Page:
But the major reason for the present decline in the overall acceptance of psychoanalysis and psychodynamic psychotherapy, after all the opportunities it has had over decades to prove itself, is not mentioned by Wallerstein: the professional insufficiency, and, in many cases, the outright incompetence, of many analysts and therapists. The whole of our companion volume is devoted to an examination of that problem, its multiple causes and the realistic solutions that must be instituted if psychodynamic psychotherapy is to be saved from sinking deeper and deeper into a
If it were not for that single factor, the validity of competent intensive psychotherapeutic work would be obvious to most people, professionals and non-professionals alike. After all, no one clamors for outcome research when going to a dentist to have a cavity filled. We could then raze the artificial and pretentiously complex edifice of outcome research in which hypothesis is heaped on hypothesis and the whole artifact is irresponsibly described as a coherent scientific structure of indisputable facts.
Let us now consider the topic from another angle. In all his writings Wallerstein asserts that psychoanalysis is a science. On the other hand, the late Robert J. Stoller, one of the most incisive and brightest critics of psychoanalysis, conclusively shows in his chapter in our companion volume, and in a number of pages of his writings, reprinted in Part III of that volume, that psychoanalysis cannot be considered a science as it fails many of its basic criteria.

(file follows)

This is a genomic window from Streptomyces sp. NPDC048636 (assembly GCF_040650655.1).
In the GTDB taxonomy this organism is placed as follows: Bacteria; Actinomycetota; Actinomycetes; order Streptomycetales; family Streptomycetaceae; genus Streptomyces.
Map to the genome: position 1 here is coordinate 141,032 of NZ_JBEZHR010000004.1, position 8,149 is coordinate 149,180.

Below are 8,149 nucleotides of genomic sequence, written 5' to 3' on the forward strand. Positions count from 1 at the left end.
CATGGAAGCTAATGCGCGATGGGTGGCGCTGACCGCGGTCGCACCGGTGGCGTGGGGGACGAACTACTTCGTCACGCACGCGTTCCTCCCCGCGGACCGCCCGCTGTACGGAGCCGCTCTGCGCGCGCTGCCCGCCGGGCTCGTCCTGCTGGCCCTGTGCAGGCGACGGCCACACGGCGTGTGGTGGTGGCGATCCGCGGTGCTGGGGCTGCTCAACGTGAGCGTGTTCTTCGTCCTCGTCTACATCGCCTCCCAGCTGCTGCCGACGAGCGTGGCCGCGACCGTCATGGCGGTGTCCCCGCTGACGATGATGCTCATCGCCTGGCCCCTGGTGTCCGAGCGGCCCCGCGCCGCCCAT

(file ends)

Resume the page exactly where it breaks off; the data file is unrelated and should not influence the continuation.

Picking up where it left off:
Both Stoller and I are convinced of the immense value of psychodynamic psychotherapy and its unique potential for the future. However, it is not the psychoanalysis or the psychodynamic therapy that is known now by most, even though some of the fundamentals are necessarily the same. That too is examined and discussed in depth in our companion volume.
I have always maintained that we would be far better off limiting the use of the term ‘science’ to only the basic sciences, thus avoiding interminable and fruitless discussion. Many areas of inquiry do not lend themselves to the constraints of the scientific method and the use of some ‘scientific’ procedures and criteria does not in itself transform such areas into ‘sciences’. The eagerness of professionals to bestow the badge of science on their special areas of endeavor is unfortunate. It imposes inappropriate requirements that hamper and distort their work. At the same time, to belittle as ‘non-scientific’ any area in which science is not equipped to operate is also unconscionable.
What we should really care about is that the methods employed are intelligent and are pertinent to and evolved from the specific field investigated.